30 Minute Pattern Design Fail

Sheree BurlingtonComment

Yesterday I had the big idea to create a pattern in 30 minutes. It was a fail. I thought I'd save time by using existing artwork and used these from our soon to be released Sketchbook Collection. The time I saved was spend futzing around with color. I've been designing in black and white for over a decade - color is a new and scary component of pattern design. I'm compelled to play with it but find it hangs me up every time.

The plan was to group a collection of motifs together and to repeat that group several times. Easy, right? Missing was something soft, solid and round to balance out the long, skinny and open. Finding this new element will be easy. Creating a cohesive design without this balancing component will take forever. So while the time challenge was a fail, I've decided this pattern won't be. I'll put some time into it tonight and post the results tomorrow.

Minute Pattern Design

Sheree BurlingtonComment

I love the work I produce when I set design and time limits. Some of my best collage work on

Polyvore

was created in less than 5 minutes. Minute design forces me to shut down the critic and to make choices based on intuition. With only three months of Ai experience under my belt, day long design marathons are common. I finish my patterns exhausted, wondering how I'll live long enough to fill a portfolio.

For this personal challenge, I set a limit of two motifs and seven colors. And a really loose time limit: Not All Day. And I surprised myself. In less than an hour, I created this cute little hippie print. Tonight I'll see what I can produce in 30 minutes.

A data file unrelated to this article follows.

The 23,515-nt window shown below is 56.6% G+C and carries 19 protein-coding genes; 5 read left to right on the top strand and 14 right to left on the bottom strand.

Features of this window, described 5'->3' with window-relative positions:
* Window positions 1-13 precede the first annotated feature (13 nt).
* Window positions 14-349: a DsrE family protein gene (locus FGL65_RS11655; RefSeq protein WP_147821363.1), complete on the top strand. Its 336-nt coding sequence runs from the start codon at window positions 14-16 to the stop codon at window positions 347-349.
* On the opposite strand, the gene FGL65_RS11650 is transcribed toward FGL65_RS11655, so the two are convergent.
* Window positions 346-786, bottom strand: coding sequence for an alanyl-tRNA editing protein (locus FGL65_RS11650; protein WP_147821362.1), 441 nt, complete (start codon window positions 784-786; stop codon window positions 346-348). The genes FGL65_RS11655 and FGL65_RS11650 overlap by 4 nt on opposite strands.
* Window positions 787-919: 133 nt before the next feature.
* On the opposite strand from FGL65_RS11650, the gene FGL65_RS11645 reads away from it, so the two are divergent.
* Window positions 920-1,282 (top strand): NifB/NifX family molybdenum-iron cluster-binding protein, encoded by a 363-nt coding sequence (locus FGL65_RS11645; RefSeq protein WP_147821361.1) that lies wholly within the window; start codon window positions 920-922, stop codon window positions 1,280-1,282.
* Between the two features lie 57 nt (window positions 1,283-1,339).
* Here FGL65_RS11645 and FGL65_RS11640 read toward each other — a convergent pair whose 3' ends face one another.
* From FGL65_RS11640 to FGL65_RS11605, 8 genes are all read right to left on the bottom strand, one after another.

TTYL

Creative Polyvore Community

Sheree Burlington1 Comment

People might describe me as somewhat eccentric. I talk too much, laugh too loud and tend to get fixated on things. I have two speeds. On. And off. When I'm excited about something, it's in a slightly crazy, kind of obsessive way. I lose sleep and spend hours and days and weeks lost in a new project. And, I can't imagine why the whole world is not as thrilled about this cool new thing as I am. Which means that it's almost impossible to shut me up.

My last obsession was Send Out Cards - design and send printed greeting cards online to anywhere in the world. While I still love SOC and use it regularly, I'm not hyper-ventilating over it like I was last summer. I've settled into a normal interest that doesn't cause my friends to roll their eyes when they see me coming.

My Latest discovery is Polyvore (PV) an online fashion site with another purpose. Users create design collages online, using images they either find on PV or on any shopping site in the world. It's fun and creative, with hundreds of thousands of monthly users creating over 30K "sets" a day.

It's free. Anyone who knows me knows that I'm not "into" fashion. I wear a uniform: Jeans, some kind of top, usually a scarf, and cowboy boots. Like, every day. When I go out at night, I put on lipstick.